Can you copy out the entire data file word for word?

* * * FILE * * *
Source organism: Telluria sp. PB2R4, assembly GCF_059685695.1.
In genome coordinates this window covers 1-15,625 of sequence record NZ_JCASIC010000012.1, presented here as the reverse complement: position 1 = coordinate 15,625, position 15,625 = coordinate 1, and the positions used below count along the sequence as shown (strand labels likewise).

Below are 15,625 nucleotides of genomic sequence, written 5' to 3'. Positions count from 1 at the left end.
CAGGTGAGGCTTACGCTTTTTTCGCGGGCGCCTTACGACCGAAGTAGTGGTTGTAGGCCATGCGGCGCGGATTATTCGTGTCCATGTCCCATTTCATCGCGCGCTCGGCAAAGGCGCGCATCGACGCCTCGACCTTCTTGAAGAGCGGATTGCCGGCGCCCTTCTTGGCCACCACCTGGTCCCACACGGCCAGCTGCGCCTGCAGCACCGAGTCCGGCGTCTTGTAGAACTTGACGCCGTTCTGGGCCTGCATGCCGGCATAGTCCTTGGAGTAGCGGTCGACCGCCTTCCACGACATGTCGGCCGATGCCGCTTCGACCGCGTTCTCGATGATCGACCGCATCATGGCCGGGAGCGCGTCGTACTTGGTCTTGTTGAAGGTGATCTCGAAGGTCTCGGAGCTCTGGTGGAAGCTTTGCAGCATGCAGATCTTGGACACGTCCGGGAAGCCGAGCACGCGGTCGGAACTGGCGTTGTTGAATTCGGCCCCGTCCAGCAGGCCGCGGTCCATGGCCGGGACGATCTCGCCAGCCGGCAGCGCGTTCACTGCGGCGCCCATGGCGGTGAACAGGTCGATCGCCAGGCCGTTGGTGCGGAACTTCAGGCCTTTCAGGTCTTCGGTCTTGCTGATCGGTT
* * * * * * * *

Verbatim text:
Source organism: Telluria sp. PB2R4, assembly GCF_059685695.1.
In genome coordinates this window covers 1-15,625 of sequence record NZ_JCASIC010000012.1, presented here as the reverse complement: position 1 = coordinate 15,625, position 15,625 = coordinate 1, and the positions used below count along the sequence as shown (strand labels likewise).

Below are 15,625 nucleotides of genomic sequence, written 5' to 3'. Positions count from 1 at the left end.
CAGGTGAGGCTTACGCTTTTTTCGCGGGCGCCTTACGACCGAAGTAGTGGTTGTAGGCCATGCGGCGCGGATTATTCGTGTCCATGTCCCATTTCATCGCGCGCTCGGCAAAGGCGCGCATCGACGCCTCGACCTTCTTGAAGAGCGGATTGCCGGCGCCCTTCTTGGCCACCACCTGGTCCCACACGGCCAGCTGCGCCTGCAGCACCGAGTCCGGCGTCTTGTAGAACTTGACGCCGTTCTGGGCCTGCATGCCGGCATAGTCCTTGGAGTAGCGGTCGACCGCCTTCCACGACATGTCGGCCGATGCCGCTTCGACCGCGTTCTCGATGATCGACCGCATCATGGCCGGGAGCGCGTCGTACTTGGTCTTGTTGAAGGTGATCTCGAAGGTCTCGGAGCTCTGGTGGAAGCTTTGCAGCATGCAGATCTTGGACACGTCCGGGAAGCCGAGCACGCGGTCGGAACTGGCGTTGTTGAATTCGGCCCCGTCCAGCAGGCCGCGGTCCATGGCCGGGACGATCTCGCCAGCCGGCAGCGCGTTCACTGCGGCGCCCATGGCGGTGAACAGGTCGATCGCCAGGCCGTTGGTGCGGAACTTCAGGCCTTTCAGGTCTTCGGTCTTGCTGATCGGTT